It's not. It's just that you're trying to match a backslash, for which you need a double backslash in the regex. But to achieve that, you need to type 4 backslashes in a singlequotish string. It's what's in the string that matters for the regex engine, not what's in your source code.

        A backslash only disappears in such a string, if it's in front of a backlslash or a string delimiter (here "'").

        I don't think there is any mystery here. Although the regexes are originally within single quotes and therefor not interpolated, in the eval they are being concatenated with the rest of the sub statement. The eval see's it just as a string. When the interpreter tries to evaluate the combined string the final delimiter of the match is escaped, hence the error, Search pattern not terminated.

        It get's into the if statement ok, but its when its concatenated prior to evaluation where the problem arises.

        That's why using m!! cures the problem.

        I'll add... I think, cos I'm not great with regexes.


        Cor! Like yer ring! ... HALO dammit! ... 'Ave it yer way! Hal-lo, Mister la-de-da. ... Like yer ring!
Re: A Regex to identify Regex's / Compiling a regex
by zigdon (Deacon) on Sep 19, 2002 at 21:41 UTC
    $constraint =~ m@ ^\s* # skip all whitespace at beginning ( /.+/ # capture the custom regex |m(.).+\2 # does this capture the ops? What does the |m do? +why is the (.) and \2 in there? ) [cgimosx]* # ?? don't understand what this is for. what are we t +rying to match? I thought the ops were matched above \s*$ # skip all whitespace at end @x
    regexes can be in a number of ways. one, is the familiar /regex/flags. Another, is with the m// operator, which can have any thing instead of the "/". I think there are some other ways as well, but those are not matched by this regex.

    the m(.).+\2 part of the regex is for matching m// type regexes. it says "Match an 'm', followed by any character (the delimiter), followed by at least one character (the regex itself), until you reach the delimiter again". a "\2" is a of using backreferences in regexes. It matches "whatever was in the 2nd set of ()s".

    See man perlop for more details.

    -- Dan

Re: A Regex to identify Regex's / Compiling a regex
by sauoq (Abbot) on Sep 19, 2002 at 22:30 UTC

    You are using \2 to match the second delimiter but the second delimiter is not required to be the same character as the first one. Consider m{braces as delimiters} for example. Other pairs to watch for include m[ ], m( ), and even m< >.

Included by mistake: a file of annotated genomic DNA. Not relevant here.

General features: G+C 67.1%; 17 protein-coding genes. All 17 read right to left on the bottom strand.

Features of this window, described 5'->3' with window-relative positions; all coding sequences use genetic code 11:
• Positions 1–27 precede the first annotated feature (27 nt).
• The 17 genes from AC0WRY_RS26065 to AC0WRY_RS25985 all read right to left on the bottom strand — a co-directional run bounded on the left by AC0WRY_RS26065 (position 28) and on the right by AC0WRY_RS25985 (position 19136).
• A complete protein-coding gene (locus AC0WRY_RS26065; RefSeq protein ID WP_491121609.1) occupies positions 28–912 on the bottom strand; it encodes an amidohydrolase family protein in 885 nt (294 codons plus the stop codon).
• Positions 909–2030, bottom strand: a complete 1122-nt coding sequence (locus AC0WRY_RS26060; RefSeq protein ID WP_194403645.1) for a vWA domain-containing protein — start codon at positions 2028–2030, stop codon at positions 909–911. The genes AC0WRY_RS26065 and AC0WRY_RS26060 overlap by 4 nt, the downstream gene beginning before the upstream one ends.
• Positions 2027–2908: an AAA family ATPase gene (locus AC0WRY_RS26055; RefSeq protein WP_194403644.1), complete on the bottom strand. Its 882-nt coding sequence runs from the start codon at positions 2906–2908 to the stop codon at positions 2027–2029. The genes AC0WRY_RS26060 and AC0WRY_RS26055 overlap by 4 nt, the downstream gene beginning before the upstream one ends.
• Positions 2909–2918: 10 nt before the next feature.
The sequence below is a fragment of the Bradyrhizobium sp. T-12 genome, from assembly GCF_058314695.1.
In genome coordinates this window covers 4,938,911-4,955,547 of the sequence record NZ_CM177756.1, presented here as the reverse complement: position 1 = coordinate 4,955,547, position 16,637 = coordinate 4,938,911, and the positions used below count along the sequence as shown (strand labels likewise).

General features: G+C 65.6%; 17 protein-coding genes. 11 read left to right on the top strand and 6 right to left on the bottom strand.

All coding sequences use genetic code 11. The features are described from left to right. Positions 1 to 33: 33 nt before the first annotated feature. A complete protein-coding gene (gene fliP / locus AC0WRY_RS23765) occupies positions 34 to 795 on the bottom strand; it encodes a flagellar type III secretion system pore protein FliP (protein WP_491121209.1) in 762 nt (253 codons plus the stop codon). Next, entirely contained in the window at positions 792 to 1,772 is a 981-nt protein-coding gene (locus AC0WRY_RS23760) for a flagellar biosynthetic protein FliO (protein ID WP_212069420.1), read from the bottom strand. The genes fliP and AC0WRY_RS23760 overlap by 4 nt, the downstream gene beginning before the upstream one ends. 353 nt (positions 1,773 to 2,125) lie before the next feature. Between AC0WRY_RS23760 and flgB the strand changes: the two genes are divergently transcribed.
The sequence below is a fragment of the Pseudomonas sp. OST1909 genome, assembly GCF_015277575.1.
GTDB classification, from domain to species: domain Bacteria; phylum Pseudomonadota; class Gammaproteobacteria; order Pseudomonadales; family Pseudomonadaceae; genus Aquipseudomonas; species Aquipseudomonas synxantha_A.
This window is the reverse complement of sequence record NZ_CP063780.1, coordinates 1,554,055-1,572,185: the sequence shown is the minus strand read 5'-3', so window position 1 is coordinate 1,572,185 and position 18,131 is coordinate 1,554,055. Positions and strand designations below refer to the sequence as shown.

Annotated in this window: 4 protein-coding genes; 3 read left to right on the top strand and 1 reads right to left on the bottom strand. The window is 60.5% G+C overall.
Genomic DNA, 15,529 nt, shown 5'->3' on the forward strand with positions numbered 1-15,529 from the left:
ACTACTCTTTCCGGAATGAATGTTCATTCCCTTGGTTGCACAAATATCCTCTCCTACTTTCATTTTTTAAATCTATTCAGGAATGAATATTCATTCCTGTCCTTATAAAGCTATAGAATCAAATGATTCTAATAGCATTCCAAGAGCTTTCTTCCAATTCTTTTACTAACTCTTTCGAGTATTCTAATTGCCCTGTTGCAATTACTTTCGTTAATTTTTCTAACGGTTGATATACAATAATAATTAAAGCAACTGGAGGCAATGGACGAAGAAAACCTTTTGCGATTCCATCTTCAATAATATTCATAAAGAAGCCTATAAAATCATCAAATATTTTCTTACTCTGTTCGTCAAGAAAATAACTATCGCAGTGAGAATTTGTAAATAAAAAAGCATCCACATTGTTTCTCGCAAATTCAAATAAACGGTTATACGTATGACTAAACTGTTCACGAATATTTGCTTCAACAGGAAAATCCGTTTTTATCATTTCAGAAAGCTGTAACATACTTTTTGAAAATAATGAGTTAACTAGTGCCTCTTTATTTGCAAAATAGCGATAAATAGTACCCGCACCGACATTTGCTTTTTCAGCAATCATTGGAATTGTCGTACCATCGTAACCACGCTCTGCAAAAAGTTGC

-sauoq
    "My two cents aren't worth a dime.";
    
Re: A Regex to identify Regex's / Compiling a regex
by mirod (Canon) on Sep 20, 2002 at 06:03 UTC

    Here is what I use sometimes, which is not perfect as you can't use brackets inside a regexp, I have to add level counting (comments and patches welcome!). You could also have a look at Regexp::Common::Balanced.

    #!/bin/perl -w use strict; my %brace=( '[' => ']', '(' =>')', '{' => '}', '<' => '>'); my $not_brace_class= '[^\\' . join( '\\', keys %brace) . ']'; my $SIMPLE_REGEXP = "(($not_brace_class)(?:(\\\\.|.)*?)\\2)"; my @regexp= ($SIMPLE_REGEXP); while( my( $open, $close)= each( %brace)) { push @regexp, "(\\$open(?:\\\\.|.)*?\\$close)"; } while( <DATA>) { chomp; my( $exp, $expected_match)= split /\t+/; print "$exp: "; foreach my $regexp (@regexp) { if( $exp=~ m{^$regexp}) { my $found= $1; if( $found eq $expected_match) { print "REGEXP OK "; } else { print "REGEXP matches $found instead of $expected_match (r +egexp is $regexp)"; } last; } } print "\n"; } __DATA__ /toto/ /toto/ #toto# #toto# {toto} {toto} /to\to/ /to\to/ /to\/to/ /to\/to/ #to\to# #to\to# #to\#to# #to\#to# [to\to] [to\to] [to\]to] [to\]to] [to[to]] [to[to]] /toto/no /toto/ #toto#no #toto# {toto}no {toto} /to\to/no /to\to/ /to\/to/no /to\/to/ #to\to#no #to\to# #to\#to#no #to\#to# [to\to]no [to\to] [to\]to]no [to\]to] [to[to]]no [to[to]] /toto/no/ /toto/ #toto#no# #toto# {toto}no{no {toto} {toto}no{}no {toto} {toto}no}no {toto} {toto}no{ {toto} {toto}no{} {toto} {toto}no} {toto} /to\to/no/ /to\to/ /to\to/no\/ /to\to/ /to\/to/no/ /to\/to/ #to\to#no\# #to\to# #to\#to#no# #to\#to# [to\to]no[ [to\to] [to\]to]no] [to\]to] [to[to]]no[] [to[to]]